As a 14-year military spouse, Jessica Smyer '17 has seen the effect mental disorders can have on the military community firsthand. As someone who's experienced chronic, and often serious, health issues as well as PTSD, she empathizes with those in pain. "I love our military and have seen how mental disorders can take a toll on the servicemembers and their families," she said.
The 33-year-old Colorado mother of two recently completed her bachelor's degree online in general studies with a concentration in psychology. She plans to earn a master's degree in psychology and continue to a doctorate. "I chose to go into this field because I see the need in our military community for more qualified individuals to help with the growing issue of mental disorders," Smyer said.
She and her husband, Brandon, a Master Sergeant in the U.S. Air Force, plan to stay in the Colorado Springs area. Given the proximity of four military bases in that direct area, as well as another in Denver, Smyer feels she can give back to the military population as she advanced in her education.
The first college graduate in her family, Smyer had many challenges along the way to her bachelor's. "I have battled kidney disease for years now," she said. "I found out during my time with SNHU that I also have lupus nephritis."
Her illnesses weighed heavily on her throughout. "Trying to finish my degree would seem impossible; however, my advisor Melissa Escobar helped me every step of the way," said Smyer. "She told me about a department within the school that works with students who are struggling for one reason or another." She was able to work with her professors, she said, to turn in work, even if she was in the hospital. She credits her advisor and professors with the support that allowed her to "ultimately finish my degree."
Her family saw the struggles Smyer experienced and are proud of what she's accomplished. "This makes me want to continue to follow my dreams," she said. "SNHU was the last stop for me. As a military spouse, I was enrolled in many schools from military base to base during each move."
Sometimes credits from one school wouldn't transfer to another, and at times, she had to start over from the beginning. Smyer said most of her credits did transfer in when she began with SNHU - and the admission process was an easy one. "I was so impressed how the school really does care about each student," she said and encouraged all of her military friends and any military spouse, in particular, to go after their dreams. "Find that program where your credits transfer," she said.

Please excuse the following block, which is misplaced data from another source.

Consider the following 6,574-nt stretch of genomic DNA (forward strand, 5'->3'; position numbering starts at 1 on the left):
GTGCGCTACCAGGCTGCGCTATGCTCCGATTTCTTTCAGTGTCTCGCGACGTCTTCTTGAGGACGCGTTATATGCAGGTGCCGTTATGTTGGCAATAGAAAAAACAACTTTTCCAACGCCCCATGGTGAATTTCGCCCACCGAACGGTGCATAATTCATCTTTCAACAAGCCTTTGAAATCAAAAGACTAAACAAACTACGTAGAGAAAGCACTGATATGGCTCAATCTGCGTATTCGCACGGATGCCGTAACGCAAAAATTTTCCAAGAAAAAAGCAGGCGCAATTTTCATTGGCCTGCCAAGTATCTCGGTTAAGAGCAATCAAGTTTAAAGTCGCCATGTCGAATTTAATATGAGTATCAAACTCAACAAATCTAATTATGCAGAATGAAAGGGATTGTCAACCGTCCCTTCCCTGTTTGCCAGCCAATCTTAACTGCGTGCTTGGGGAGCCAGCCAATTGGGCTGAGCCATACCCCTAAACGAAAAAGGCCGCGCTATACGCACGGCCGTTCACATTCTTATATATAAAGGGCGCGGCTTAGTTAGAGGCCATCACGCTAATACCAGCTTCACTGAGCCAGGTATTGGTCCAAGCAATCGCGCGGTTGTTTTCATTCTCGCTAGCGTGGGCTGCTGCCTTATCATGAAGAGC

Smyer, a recipient of a Southern New Hampshire University tuition scholarship in partnership with Operation Homefront, received her award at a Homefront Celebration event in April 2016, which she said would "help me help others." At the time, she spoke of the importance, as a military spouse, of putting personal goals at the forefront, even while supporting a servicemember's responsibilities.
"Military spouses are used to being put second," she said. Events like Operation Homefront's Homefront Celebrations, which have been sponsored by SNHU throughout the past three years, "reminds us that we're not just a number."
She encourages other military spouses to "do something for yourself. Don't be scared."
By doing something for herself, and receiving so much support along the way, even in the most trying of times, Smyer became the inspiration for her husband to return to school, too. "He has watched me grow with SNHU, and he has seen how SNHU takes care of their students, and he wanted to be a part of it," she said. "He has just completed his first term with a 99.2. I am so very proud of him."
She said she loved how excited he was when he saw her nearing the end of her degree program - and talked about going back to school to become a video game developer. "When he found this degree doing something he loves, he talks more about the future," Smyer said - and she knows it will prepare him for life after the military as he pursues new goals.
The Smyers have traveled across the country, enjoying a brief mini-vacation in the Boston area before driving up to Manchester, N.H., today to begin enjoying commencement weekend on the campus of Southern New Hampshire University. On Saturday, Smyer will join 1,300 graduates, at one of four commencement ceremonies at the SNHU Arena throughout the weekend, and celebrate her success.
"I have told everyone I know, and even those I do not know, that I am over-the-moon excited to be attending my graduation," she said. "I feel like with all that has been thrown my way; I can say that I did it. I set a goal and met it! I would like all military spouses to know that it can be done!"